Yani Chu-takyi, Psy.D.


Therapy is a radically courageous act. Through exploring and deepening your understanding of your past and present, you can give yourself the permission and develop the fortitude to heal patterns that may have lasted generations and move towards a life that most thoroughly honors your strengths and values. Your ghosts become ancestors, your discomfort becomes your guide, and your intuition becomes wisdom.

 


I believe that it is my role to understand your complexity and to help you honor it – to be curious about it. Together we collaborate to recognize and release the most wounded parts of you and to make room for the most resilient parts of yourself, within a compassionate, creative, and encouraging space.

 

I received my doctorate in Clinical Psychology from the Wright Institute in Berkeley, CA. My experience has been grounded in both inpatient and outpatient settings focused on past and ongoing trauma, life transitions, addiction, identity development, complex mental diagnoses, racial trauma, and coping with societal injustices. I’ve practiced psychotherapy within a county jail, a community mental health and addiction clinic, a psychiatric crisis hospital, a forensic diversion program for offenders with severe mental illness, San Quentin’s psychodynamic therapy program, and now, within private practice. I work from an integrative perspective that incorporates a range of modalities including psychodynamic, existential, narrative, cognitive behavioral, and somatic therapies, all informed by trauma recovery processes and multicultural complexity. I seek to honor the impact of your unique psychological, physical, and external environment on your well-being. I celebrate and honor diverse ethnic, racial, and religious backgrounds, and enthusiastically welcome clients of all gender identities and sexual orientations.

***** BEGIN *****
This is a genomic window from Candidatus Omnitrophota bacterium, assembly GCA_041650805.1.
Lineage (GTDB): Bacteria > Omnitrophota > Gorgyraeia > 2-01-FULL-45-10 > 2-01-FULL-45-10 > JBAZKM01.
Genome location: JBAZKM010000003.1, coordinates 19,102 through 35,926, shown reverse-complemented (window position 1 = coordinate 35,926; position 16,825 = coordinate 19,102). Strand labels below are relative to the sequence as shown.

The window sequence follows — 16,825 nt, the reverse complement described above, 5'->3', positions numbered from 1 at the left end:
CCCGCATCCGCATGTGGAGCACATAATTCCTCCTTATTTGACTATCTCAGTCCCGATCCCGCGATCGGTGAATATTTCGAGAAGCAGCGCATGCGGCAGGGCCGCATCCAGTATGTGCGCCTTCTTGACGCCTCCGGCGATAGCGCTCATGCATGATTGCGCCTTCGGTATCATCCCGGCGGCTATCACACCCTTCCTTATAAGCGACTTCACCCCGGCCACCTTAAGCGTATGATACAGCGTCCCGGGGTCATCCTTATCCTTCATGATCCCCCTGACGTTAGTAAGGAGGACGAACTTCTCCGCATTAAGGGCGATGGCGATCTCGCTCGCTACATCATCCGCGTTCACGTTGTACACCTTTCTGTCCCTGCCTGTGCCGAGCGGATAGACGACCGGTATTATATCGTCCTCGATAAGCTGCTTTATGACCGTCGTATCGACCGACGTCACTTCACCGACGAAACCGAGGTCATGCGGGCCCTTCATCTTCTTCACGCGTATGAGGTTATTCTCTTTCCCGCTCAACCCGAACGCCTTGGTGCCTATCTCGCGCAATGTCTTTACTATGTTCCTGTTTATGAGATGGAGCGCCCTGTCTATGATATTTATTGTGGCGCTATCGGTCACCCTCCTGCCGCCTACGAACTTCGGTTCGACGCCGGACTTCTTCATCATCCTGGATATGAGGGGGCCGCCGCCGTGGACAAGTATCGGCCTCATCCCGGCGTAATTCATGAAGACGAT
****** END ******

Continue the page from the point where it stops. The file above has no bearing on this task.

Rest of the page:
I love the work of building a warm space for self-exploration for those who are bravely seeking to understand painful parts of themselves and working towards shaping a meaningful life. I invite you to join me in exploring the parts of you that have previously felt frightening or marginalized by either yourself or by others. As Angela Davis states, “radical simply means grasping things at the root.” Again, therapy is a radical act. Through our shared curiosity, we can look for and grasp the roots of current unhelpful patterns and sources of pain. Together we can unearth your inner resources of insight, resilience, and joy.